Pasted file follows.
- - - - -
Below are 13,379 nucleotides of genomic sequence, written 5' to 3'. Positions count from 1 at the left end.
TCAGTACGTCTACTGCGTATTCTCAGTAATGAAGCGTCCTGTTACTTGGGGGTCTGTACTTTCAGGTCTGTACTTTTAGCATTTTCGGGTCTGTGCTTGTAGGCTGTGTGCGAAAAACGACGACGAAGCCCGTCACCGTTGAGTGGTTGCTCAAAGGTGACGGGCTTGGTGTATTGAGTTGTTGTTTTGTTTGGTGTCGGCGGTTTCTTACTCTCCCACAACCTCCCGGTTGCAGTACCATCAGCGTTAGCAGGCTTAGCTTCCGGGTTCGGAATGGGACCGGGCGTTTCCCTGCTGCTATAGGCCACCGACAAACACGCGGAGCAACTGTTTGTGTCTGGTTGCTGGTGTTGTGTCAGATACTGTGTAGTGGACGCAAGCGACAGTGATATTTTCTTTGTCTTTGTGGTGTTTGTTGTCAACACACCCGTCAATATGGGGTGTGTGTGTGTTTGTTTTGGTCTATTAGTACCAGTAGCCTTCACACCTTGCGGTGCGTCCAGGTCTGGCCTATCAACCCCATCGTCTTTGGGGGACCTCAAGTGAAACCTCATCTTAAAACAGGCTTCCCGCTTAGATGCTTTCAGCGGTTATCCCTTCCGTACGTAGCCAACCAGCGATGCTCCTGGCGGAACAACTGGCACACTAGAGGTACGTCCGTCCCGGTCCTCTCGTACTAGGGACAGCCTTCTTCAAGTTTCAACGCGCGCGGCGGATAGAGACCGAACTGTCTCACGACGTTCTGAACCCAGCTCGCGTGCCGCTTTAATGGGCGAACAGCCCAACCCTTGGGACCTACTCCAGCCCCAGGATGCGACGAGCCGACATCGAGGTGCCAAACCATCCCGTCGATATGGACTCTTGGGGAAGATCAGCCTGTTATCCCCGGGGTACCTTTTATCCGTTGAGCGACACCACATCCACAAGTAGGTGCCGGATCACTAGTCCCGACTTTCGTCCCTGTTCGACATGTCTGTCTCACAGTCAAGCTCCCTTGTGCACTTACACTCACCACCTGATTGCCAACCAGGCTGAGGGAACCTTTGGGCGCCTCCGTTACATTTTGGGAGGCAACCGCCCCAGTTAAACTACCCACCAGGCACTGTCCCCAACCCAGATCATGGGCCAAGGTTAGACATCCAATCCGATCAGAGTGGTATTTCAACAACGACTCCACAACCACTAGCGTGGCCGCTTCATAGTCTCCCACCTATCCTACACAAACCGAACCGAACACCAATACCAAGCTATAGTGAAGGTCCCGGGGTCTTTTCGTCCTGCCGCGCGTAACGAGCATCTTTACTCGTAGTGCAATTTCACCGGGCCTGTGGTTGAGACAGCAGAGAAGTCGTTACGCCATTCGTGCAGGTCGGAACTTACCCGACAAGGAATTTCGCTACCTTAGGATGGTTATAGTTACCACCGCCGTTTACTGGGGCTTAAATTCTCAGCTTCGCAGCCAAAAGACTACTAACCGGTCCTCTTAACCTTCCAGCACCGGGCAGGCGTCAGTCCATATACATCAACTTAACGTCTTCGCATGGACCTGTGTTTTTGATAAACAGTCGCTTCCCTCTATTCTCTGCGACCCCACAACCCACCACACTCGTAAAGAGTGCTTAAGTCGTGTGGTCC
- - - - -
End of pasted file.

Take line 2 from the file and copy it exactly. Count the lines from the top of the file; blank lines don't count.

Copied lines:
TCAGTACGTCTACTGCGTATTCTCAGTAATGAAGCGTCCTGTTACTTGGGGGTCTGTACTTTCAGGTCTGTACTTTTAGCATTTTCGGGTCTGTGCTTGTAGGCTGTGTGCGAAAAACGACGACGAAGCCCGTCACCGTTGAGTGGTTGCTCAAAGGTGACGGGCTTGGTGTATTGAGTTGTTGTTTTGTTTGGTGTCGGCGGTTTCTTACTCTCCCACAACCTCCCGGTTGCAGTACCATCAGCGTTAGCAGGCTTAGCTTCCGGGTTCGGAATGGGACCGGGCGTTTCCCTGCTGCTATAGGCCACCGACAAACACGCGGAGCAACTGTTTGTGTCTGGTTGCTGGTGTTGTGTCAGATACTGTGTAGTGGACGCAAGCGACAGTGATATTTTCTTTGTCTTTGTGGTGTTTGTTGTCAACACACCCGTCAATATGGGGTGTGTGTGTGTTTGTTTTGGTCTATTAGTACCAGTAGCCTTCACACCTTGCGGTGCGTCCAGGTCTGGCCTATCAACCCCATCGTCTTTGGGGGACCTCAAGTGAAACCTCATCTTAAAACAGGCTTCCCGCTTAGATGCTTTCAGCGGTTATCCCTTCCGTACGTAGCCAACCAGCGATGCTCCTGGCGGAACAACTGGCACACTAGAGGTACGTCCGTCCCGGTCCTCTCGTACTAGGGACAGCCTTCTTCAAGTTTCAACGCGCGCGGCGGATAGAGACCGAACTGTCTCACGACGTTCTGAACCCAGCTCGCGTGCCGCTTTAATGGGCGAACAGCCCAACCCTTGGGACCTACTCCAGCCCCAGGATGCGACGAGCCGACATCGAGGTGCCAAACCATCCCGTCGATATGGACTCTTGGGGAAGATCAGCCTGTTATCCCCGGGGTACCTTTTATCCGTTGAGCGACACCACATCCACAAGTAGGTGCCGGATCACTAGTCCCGACTTTCGTCCCTGTTCGACATGTCTGTCTCACAGTCAAGCTCCCTTGTGCACTTACACTCACCACCTGATTGCCAACCAGGCTGAGGGAACCTTTGGGCGCCTCCGTTACATTTTGGGAGGCAACCGCCCCAGTTAAACTACCCACCAGGCACTGTCCCCAACCCAGATCATGGGCCAAGGTTAGACATCCAATCCGATCAGAGTGGTATTTCAACAACGACTCCACAACCACTAGCGTGGCCGCTTCATAGTCTCCCACCTATCCTACACAAACCGAACCGAACACCAATACCAAGCTATAGTGAAGGTCCCGGGGTCTTTTCGTCCTGCCGCGCGTAACGAGCATCTTTACTCGTAGTGCAATTTCACCGGGCCTGTGGTTGAGACAGCAGAGAAGTCGTTACGCCATTCGTGCAGGTCGGAACTTACCCGACAAGGAATTTCGCTACCTTAGGATGGTTATAGTTACCACCGCCGTTTACTGGGGCTTAAATTCTCAGCTTCGCAGCCAAAAGACTACTAACCGGTCCTCTTAACCTTCCAGCACCGGGCAGGCGTCAGTCCATATACATCAACTTAACGTCTTCGCATGGACCTGTGTTTTTGATAAACAGTCGCTTCCCTCTATTCTCTGCGACCCCACAACCCACCACACTCGTAAAGAGTGCTTAAGTCGTGTGGTCC